The presence of bacteria in well water (as well as spring and rainwater systems) is a common occurrence.
According to the USEPA, coliform bacteria are common in the environment and are generally not harmful. However, the presence of these bacteria in well water or spring water usually indicates that the water may be contaminated with germs that can cause disease.
E. coli is a type of fecal coliform bacteria commonly found in the intestines of animals and humans. E. coli is short for Escherichia coli. The presence of E. coli in water is a strong indication of recent sewage or animal waste contamination. Sewage may contain many types of disease-causing organisms.
E. coli comes from human and animal wastes. During rainfalls, snow melts, or other types of precipitation, E. coli may be washed into creeks, rivers, streams, lakes, or groundwater.
When these waters are used as sources of drinking water and the water is not treated or inadequately treated, E. coli may end up in drinking water. Other types of bacteria can be found in well water also, such as slime and odor-producing iron and sulfur bacteria.
If you draw water from a private well, and your well tests positive for E. coli, there are several steps that you should take:
- Boil all water intended for consumption,
- Disinfect the well thoroughly with chlorine
- Try to identify the source of the contamination (cracks around well, flooding etc)
- Monitor your water quality and fix well to eliminate source of contamination or install a multi-barrier treatment system (disinfection with filtration).
How to Shock Chlorinate & Sanitize
A well should be chlorinated and sanitized whenever:
- A new well has been constructed
- Anytime a well is opened for repairs
- Flood water has entered a well
- A new holding tank, pump or pressure tank has been installed
- A new pipeline or other piping or plumbing work has been done
- Tests indicate the presence of coliform bacteria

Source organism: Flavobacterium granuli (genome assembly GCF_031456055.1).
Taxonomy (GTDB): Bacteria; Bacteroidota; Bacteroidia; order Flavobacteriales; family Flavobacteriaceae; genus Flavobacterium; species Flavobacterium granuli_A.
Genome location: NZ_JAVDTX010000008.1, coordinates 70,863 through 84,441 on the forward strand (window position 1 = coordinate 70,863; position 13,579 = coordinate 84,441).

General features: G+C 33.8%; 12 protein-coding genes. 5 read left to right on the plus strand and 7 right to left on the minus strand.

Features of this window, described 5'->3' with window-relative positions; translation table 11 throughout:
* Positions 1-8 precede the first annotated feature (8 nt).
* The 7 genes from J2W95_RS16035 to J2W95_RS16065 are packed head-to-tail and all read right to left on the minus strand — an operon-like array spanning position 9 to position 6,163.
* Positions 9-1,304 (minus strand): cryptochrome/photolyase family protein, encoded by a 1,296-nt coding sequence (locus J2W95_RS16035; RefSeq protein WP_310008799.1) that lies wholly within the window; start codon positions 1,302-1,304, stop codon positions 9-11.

- Odors or slime caused by iron or sulfur bacteria are present
Read our Guide: How to Shock Chlorinate Your Well to Eliminate Bacteria
Identify the Source of the Contamination
If the contamination is a recurring problem, try to identify the source of the problem (such as a defective well seal, or cracked casing) and fix it.
As a final precaution use a special type of bacteria cartridge to remove bacteria prior to drinking or bathing, after chlorination, UV or ozone.
Chlorination is highly effective provided there is sufficient contact time after the chlorine has been injected. Peroxide injection for chlorine is not typically used for disinfection.
How to Remove Bacteria in Well Water
What to do if when you find bacteria in well water?
Identify the source of bacteria and fix that first, stop the contamination if possible, before considering treatment applications.
Here are the most common cost-effective ways to treat bacteria in well water:
Ultraviolet Light – if your water is clear and low in minerals, use a UV sterilizer, followed by a bacteria filter or UF system. Install a water softener if the water is high in hardness ahead of the UV sterilizer.
Ozone System – as an option to chlorine, use an ozone system followed by a bacteria filter.
For drinking water at point-of-use that is contaminated with bacteria, a special type of bacteria filter cartridge is recommended.
Need help selecting a system? Fill out our quick and easy Water System Designer Form and get a response in 24 hours or less.
Testing for Bacteria in Well Water to Safeguard Your Water
Test your private well annually for total coliform bacteria, nitrates, total dissolved solids, and pH levels. If you suspect the presence of other contaminants, you should test for those also.
You can also contact your local health department to find out what substances may be common in your area's groundwater.
You may want to test more frequently if small children or elderly adults live in your house or if someone in your house is pregnant or nursing. These segments of the population are often more vulnerable to pollutants than others.
You should also test your private well immediately if:
- There are known problems with groundwater or drinking water in your area
- Conditions near your well have changed significantly (i.e. flooding, land disturbances, and new construction or industrial activity)
- You replace or repair any part of your well system.
- You notice a change in your water quality (i.e. odor, color, taste).
In addition, well owners should also determine if the groundwater you rely on for household use is under direct influence from surface water.
Groundwater under the direct influence of surface water is susceptible to contamination from activities on the surface. Direct influence is determined on a site by site basis under state program criteria. To find a state agency to contact, please click here.
Test your water for bacteria: Test kits for bacteria in well water
Get complete comprehensive certified laboratory well water testing, including bacteria, metals, minerals, pesticides, herbicides: WaterCheck Tests.